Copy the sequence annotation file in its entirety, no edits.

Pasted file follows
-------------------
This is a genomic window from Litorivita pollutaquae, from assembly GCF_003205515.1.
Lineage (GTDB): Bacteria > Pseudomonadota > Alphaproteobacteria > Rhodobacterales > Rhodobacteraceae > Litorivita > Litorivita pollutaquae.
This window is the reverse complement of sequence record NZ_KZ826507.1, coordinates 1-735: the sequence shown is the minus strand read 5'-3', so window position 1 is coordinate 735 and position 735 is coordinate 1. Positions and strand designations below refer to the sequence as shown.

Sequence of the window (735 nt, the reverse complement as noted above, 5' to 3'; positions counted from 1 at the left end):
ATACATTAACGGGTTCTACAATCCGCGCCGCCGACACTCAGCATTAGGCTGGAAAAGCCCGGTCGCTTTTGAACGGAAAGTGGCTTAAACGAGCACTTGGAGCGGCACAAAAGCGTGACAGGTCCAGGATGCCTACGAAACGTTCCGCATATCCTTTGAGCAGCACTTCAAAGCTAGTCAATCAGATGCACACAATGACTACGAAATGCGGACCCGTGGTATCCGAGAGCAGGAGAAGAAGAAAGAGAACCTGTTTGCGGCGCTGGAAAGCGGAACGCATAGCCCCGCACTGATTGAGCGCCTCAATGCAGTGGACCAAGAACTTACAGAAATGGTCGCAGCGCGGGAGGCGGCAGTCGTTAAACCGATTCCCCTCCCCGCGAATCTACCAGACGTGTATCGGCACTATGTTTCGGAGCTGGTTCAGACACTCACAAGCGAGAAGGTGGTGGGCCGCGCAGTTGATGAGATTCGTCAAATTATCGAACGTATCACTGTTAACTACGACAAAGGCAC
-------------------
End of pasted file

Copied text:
This is a genomic window from Litorivita pollutaquae, from assembly GCF_003205515.1.
Lineage (GTDB): Bacteria > Pseudomonadota > Alphaproteobacteria > Rhodobacterales > Rhodobacteraceae > Litorivita > Litorivita pollutaquae.
This window is the reverse complement of sequence record NZ_KZ826507.1, coordinates 1-735: the sequence shown is the minus strand read 5'-3', so window position 1 is coordinate 735 and position 735 is coordinate 1. Positions and strand designations below refer to the sequence as shown.

Sequence of the window (735 nt, the reverse complement as noted above, 5' to 3'; positions counted from 1 at the left end):
ATACATTAACGGGTTCTACAATCCGCGCCGCCGACACTCAGCATTAGGCTGGAAAAGCCCGGTCGCTTTTGAACGGAAAGTGGCTTAAACGAGCACTTGGAGCGGCACAAAAGCGTGACAGGTCCAGGATGCCTACGAAACGTTCCGCATATCCTTTGAGCAGCACTTCAAAGCTAGTCAATCAGATGCACACAATGACTACGAAATGCGGACCCGTGGTATCCGAGAGCAGGAGAAGAAGAAAGAGAACCTGTTTGCGGCGCTGGAAAGCGGAACGCATAGCCCCGCACTGATTGAGCGCCTCAATGCAGTGGACCAAGAACTTACAGAAATGGTCGCAGCGCGGGAGGCGGCAGTCGTTAAACCGATTCCCCTCCCCGCGAATCTACCAGACGTGTATCGGCACTATGTTTCGGAGCTGGTTCAGACACTCACAAGCGAGAAGGTGGTGGGCCGCGCAGTTGATGAGATTCGTCAAATTATCGAACGTATCACTGTTAACTACGACAAAGGCAC